It was late at night and I was driving home from work, driving smoothly over the flyover that was lit up like a tarmaced roller coaster in the dark. The road was clear and empty, the air was cold, and the stars shone brightly above. In short, it was beautiful. For the first time since I had started driving I understood what the freedom of the road meant. It was just me and the machine, cocooned in a nest of startling music. I was listening to Sonic Youth’s 1995 album Washing Machineand I had the last song on the album playing on the CD player, a 19 minute magnum opus titled The Diamond Sea. It was getting deeper and deeper into the trance like guitar work of Lee, Kim and Thurston, where I could hear the undercurrents of the bass notes, the swirling effects of the chorus shimmer, and the delay of the treble notes slowly build and build. The feedback mounted and at times almost over-powered the car itself. I was lost in a revere of beauty that these musicians has sucked me into.
Then suddenly, and without warning, those few lead guitar notes hit, penetrating the noise jam and instantly heralding a new direction in the song. It almost knocked me sideways in my seat. The guitar scratching started in earnest, and the incessant dissonant roar of the feedback curled in and over itself. It was beautiful. A wake up call.
Recently I’ve been re-reading chapters of Michael Azerrad‘s Our Band Could Be Your Life: Scenes from the American Indie Underground 1981-1991, a delightful and eye-opening book documenting and discussing the impact of the underground scene in America, which has lead me to re-discover some of my favourite bands and helped uncover new ones mentioned only briefly in passing in the body of the text itself (such as Glenn Branca). I also recently ordered a copy of Azerrad’s 1993 book ‘Come As You Are: The Story of Nirvana‘, and I am currently holding a copy of Kim Gordon’s recently released autobiography, ‘Girl In A Band‘. Suffice to say I am looking forward to rediscovering both of those bands, their influences and their backgrounds. In short I am looking forward to learning something deeper about both the music and the musicians behind the music.
If you need me I’ll be found curled up on the bed listening to, and reading about, some of the most important bands to me.
Owing partially to my love of bands such as Dinosaur Jr, Sonic Youth, My Bloody Valentine and Nirvana (along a whole host of others including The Jesus Lizard, Mudhoney etc.) I recently got my hands on a new electric guitar, the wonderful Fender Jazzmaster Modern Player. It is a cheaper model than an American Jazzmaster (by half!) but a step up from the cheaper Squire models that Fender also produce. I love the beefy yet brittle sounds that the humbucker pickups produce and I adore the offset body, something that is slightly different from the normal Stratocaster or Les Paul guitar bodies. It fits comfortably against my own body and it isn’t a guitar that is afraid of a good thrashing during the throes of emotive playing.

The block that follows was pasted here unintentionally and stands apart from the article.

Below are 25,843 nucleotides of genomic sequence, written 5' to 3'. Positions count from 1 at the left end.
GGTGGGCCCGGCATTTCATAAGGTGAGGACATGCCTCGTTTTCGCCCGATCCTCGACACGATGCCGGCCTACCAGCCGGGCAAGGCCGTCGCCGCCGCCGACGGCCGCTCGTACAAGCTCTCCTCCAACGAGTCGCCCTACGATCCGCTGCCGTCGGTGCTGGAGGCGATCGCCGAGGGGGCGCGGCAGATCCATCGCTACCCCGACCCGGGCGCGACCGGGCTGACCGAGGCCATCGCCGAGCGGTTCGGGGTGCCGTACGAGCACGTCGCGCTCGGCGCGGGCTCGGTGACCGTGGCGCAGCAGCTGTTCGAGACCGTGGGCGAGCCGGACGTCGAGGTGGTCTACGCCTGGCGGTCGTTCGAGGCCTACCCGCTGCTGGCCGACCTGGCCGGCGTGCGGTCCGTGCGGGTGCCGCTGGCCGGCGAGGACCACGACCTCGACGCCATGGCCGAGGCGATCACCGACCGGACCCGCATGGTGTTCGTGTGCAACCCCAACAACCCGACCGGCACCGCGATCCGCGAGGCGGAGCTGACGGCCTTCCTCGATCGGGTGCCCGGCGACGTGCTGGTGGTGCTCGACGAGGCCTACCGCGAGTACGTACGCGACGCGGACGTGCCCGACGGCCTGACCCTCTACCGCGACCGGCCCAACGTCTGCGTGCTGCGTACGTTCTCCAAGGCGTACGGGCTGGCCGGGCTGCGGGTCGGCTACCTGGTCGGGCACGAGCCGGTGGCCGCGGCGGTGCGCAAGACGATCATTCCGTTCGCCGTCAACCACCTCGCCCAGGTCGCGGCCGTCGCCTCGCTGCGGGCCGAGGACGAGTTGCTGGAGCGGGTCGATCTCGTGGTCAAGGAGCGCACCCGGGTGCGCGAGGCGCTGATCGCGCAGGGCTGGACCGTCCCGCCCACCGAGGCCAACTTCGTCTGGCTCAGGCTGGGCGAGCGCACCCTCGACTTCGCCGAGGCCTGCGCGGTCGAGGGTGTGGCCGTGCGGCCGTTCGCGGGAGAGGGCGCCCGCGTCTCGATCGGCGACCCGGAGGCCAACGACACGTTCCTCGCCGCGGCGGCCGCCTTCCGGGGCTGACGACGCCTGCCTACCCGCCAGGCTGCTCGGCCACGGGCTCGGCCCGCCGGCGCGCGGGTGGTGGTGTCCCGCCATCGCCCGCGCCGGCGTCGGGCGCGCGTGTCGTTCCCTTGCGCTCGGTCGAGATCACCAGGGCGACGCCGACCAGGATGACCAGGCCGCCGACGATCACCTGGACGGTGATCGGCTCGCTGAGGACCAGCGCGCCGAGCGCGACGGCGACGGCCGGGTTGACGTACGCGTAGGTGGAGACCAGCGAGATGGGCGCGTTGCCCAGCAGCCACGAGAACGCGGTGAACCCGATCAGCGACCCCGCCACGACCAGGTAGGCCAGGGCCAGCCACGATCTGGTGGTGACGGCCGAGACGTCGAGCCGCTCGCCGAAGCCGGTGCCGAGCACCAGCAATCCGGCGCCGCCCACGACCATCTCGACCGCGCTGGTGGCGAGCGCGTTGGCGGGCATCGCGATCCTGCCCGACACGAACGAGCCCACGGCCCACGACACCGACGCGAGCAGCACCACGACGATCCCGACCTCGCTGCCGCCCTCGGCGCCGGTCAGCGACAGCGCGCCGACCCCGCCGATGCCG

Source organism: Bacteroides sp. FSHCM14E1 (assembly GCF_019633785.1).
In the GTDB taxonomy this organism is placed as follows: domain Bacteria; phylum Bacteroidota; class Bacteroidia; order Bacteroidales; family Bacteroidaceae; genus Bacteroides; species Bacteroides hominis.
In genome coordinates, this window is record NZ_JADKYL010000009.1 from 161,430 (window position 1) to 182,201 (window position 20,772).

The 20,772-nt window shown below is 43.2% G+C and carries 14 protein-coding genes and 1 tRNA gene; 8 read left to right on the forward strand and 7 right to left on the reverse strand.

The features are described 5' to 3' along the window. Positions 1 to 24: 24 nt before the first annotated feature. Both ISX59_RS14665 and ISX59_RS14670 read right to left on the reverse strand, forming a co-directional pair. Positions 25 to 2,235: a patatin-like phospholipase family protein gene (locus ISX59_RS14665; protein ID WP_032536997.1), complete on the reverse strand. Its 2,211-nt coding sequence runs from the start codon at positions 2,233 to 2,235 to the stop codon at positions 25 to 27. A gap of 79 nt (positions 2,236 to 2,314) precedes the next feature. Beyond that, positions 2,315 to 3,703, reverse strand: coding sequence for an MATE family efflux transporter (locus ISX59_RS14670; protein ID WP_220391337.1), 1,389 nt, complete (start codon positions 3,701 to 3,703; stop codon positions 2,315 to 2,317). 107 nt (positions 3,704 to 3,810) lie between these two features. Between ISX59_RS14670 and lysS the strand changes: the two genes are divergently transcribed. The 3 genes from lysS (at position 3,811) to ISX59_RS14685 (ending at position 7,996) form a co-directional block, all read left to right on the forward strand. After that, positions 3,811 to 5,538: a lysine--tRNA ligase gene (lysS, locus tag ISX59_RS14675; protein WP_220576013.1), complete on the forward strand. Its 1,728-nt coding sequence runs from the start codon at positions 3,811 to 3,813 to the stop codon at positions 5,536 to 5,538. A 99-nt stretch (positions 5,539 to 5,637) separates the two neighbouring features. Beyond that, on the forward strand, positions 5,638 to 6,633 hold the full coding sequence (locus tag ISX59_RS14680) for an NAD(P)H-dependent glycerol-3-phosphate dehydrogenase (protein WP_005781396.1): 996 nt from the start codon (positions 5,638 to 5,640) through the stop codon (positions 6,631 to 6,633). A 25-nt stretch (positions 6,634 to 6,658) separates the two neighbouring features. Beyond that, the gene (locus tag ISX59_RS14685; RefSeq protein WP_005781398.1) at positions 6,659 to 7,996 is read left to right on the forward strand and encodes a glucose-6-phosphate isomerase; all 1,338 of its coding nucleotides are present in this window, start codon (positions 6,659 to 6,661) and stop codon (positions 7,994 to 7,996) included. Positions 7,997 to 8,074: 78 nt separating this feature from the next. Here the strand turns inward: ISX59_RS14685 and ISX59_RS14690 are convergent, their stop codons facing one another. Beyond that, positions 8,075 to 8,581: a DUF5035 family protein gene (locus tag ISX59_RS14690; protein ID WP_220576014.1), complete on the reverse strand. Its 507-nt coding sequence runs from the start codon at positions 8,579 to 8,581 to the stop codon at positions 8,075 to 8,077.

The Jazzmaster guitar is, of course, now a marker for slightly alternative rock bands after it failed to be marketed to jazz musicians in the late 50’s, but this is a versatile guitar and I’m having a lot of fun trying different tones and techniques. It also looks particularly beautiful so I’ve been having fun trying to photograph this legend of a guitar. The following photographs are shot on a 1963 Pentax S1a camera with black and white film.
The hardware. Photograph by the author.
Headstock. Photograph by author.
High notes. Photograph by author.
Jamie. Photograph by author.
Jamie II. Photograph by author.
The physicality of music. Photograph by author.
If the photographs are used elsewhere please credit as appropriate and state the author of this site as the photographer.
I will always remember taking a gamble on that plain black CD with the band name emblazoned in silver on the front. I’d heard of them sure but I did not really know them, know who they once were or what type of music they produced. It looked intriguing and interesting. The one word that crept up in my head as I handled the CD case and looked for a clue as to what sounds I could expect was the word reverence. The CD looked like a reverent artifact to a much loved band.
I got it, put it in the blue and white plastic bag and took it home to be played on my brother’s big old black ghetto blaster, the kind that if you put on top of your shoulder your back would sag due to its hefty weight. The jangle of those first harmonic notes shivering into a chorus of raw vocals and grinding guitar had me hooked. I loved the album, the band and the music. Have done ever since I guess. I delved deep into their music, original albums, back history and influences, read the biographies and dug a bit deeper. Times I should have spent writing essays at school were spent learning about their musical equipment. They got me through some hard times. They will get me through some hard times again.